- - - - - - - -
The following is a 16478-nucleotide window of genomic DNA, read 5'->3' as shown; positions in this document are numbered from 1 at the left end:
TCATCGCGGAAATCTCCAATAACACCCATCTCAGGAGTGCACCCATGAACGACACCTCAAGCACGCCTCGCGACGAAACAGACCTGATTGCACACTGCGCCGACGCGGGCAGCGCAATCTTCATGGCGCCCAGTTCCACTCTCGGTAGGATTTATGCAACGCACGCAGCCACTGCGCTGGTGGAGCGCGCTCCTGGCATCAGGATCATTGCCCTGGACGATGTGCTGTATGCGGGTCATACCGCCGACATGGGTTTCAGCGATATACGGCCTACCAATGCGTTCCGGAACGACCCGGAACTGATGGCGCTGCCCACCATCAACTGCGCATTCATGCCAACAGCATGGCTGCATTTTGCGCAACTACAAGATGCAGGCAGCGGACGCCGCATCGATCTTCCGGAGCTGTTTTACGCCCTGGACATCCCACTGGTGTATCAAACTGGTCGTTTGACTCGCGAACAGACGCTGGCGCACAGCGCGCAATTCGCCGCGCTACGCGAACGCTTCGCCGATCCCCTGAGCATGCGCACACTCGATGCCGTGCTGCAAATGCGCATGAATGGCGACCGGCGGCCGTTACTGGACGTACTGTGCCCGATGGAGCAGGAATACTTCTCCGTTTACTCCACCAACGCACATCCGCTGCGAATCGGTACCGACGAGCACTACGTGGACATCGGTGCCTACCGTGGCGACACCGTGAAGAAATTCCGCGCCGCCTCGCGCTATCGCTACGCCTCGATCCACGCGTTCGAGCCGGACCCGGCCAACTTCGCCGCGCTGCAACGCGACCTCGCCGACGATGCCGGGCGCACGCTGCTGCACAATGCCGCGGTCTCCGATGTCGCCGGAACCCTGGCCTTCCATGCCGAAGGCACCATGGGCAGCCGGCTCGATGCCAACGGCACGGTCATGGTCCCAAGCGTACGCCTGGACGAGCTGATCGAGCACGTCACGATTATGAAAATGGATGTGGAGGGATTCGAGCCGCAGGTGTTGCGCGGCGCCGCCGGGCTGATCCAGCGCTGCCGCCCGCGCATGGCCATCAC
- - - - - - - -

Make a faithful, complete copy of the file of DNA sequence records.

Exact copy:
The following is a 16478-nucleotide window of genomic DNA, read 5'->3' as shown; positions in this document are numbered from 1 at the left end:
TCATCGCGGAAATCTCCAATAACACCCATCTCAGGAGTGCACCCATGAACGACACCTCAAGCACGCCTCGCGACGAAACAGACCTGATTGCACACTGCGCCGACGCGGGCAGCGCAATCTTCATGGCGCCCAGTTCCACTCTCGGTAGGATTTATGCAACGCACGCAGCCACTGCGCTGGTGGAGCGCGCTCCTGGCATCAGGATCATTGCCCTGGACGATGTGCTGTATGCGGGTCATACCGCCGACATGGGTTTCAGCGATATACGGCCTACCAATGCGTTCCGGAACGACCCGGAACTGATGGCGCTGCCCACCATCAACTGCGCATTCATGCCAACAGCATGGCTGCATTTTGCGCAACTACAAGATGCAGGCAGCGGACGCCGCATCGATCTTCCGGAGCTGTTTTACGCCCTGGACATCCCACTGGTGTATCAAACTGGTCGTTTGACTCGCGAACAGACGCTGGCGCACAGCGCGCAATTCGCCGCGCTACGCGAACGCTTCGCCGATCCCCTGAGCATGCGCACACTCGATGCCGTGCTGCAAATGCGCATGAATGGCGACCGGCGGCCGTTACTGGACGTACTGTGCCCGATGGAGCAGGAATACTTCTCCGTTTACTCCACCAACGCACATCCGCTGCGAATCGGTACCGACGAGCACTACGTGGACATCGGTGCCTACCGTGGCGACACCGTGAAGAAATTCCGCGCCGCCTCGCGCTATCGCTACGCCTCGATCCACGCGTTCGAGCCGGACCCGGCCAACTTCGCCGCGCTGCAACGCGACCTCGCCGACGATGCCGGGCGCACGCTGCTGCACAATGCCGCGGTCTCCGATGTCGCCGGAACCCTGGCCTTCCATGCCGAAGGCACCATGGGCAGCCGGCTCGATGCCAACGGCACGGTCATGGTCCCAAGCGTACGCCTGGACGAGCTGATCGAGCACGTCACGATTATGAAAATGGATGTGGAGGGATTCGAGCCGCAGGTGTTGCGCGGCGCCGCCGGGCTGATCCAGCGCTGCCGCCCGCGCATGGCCATCAC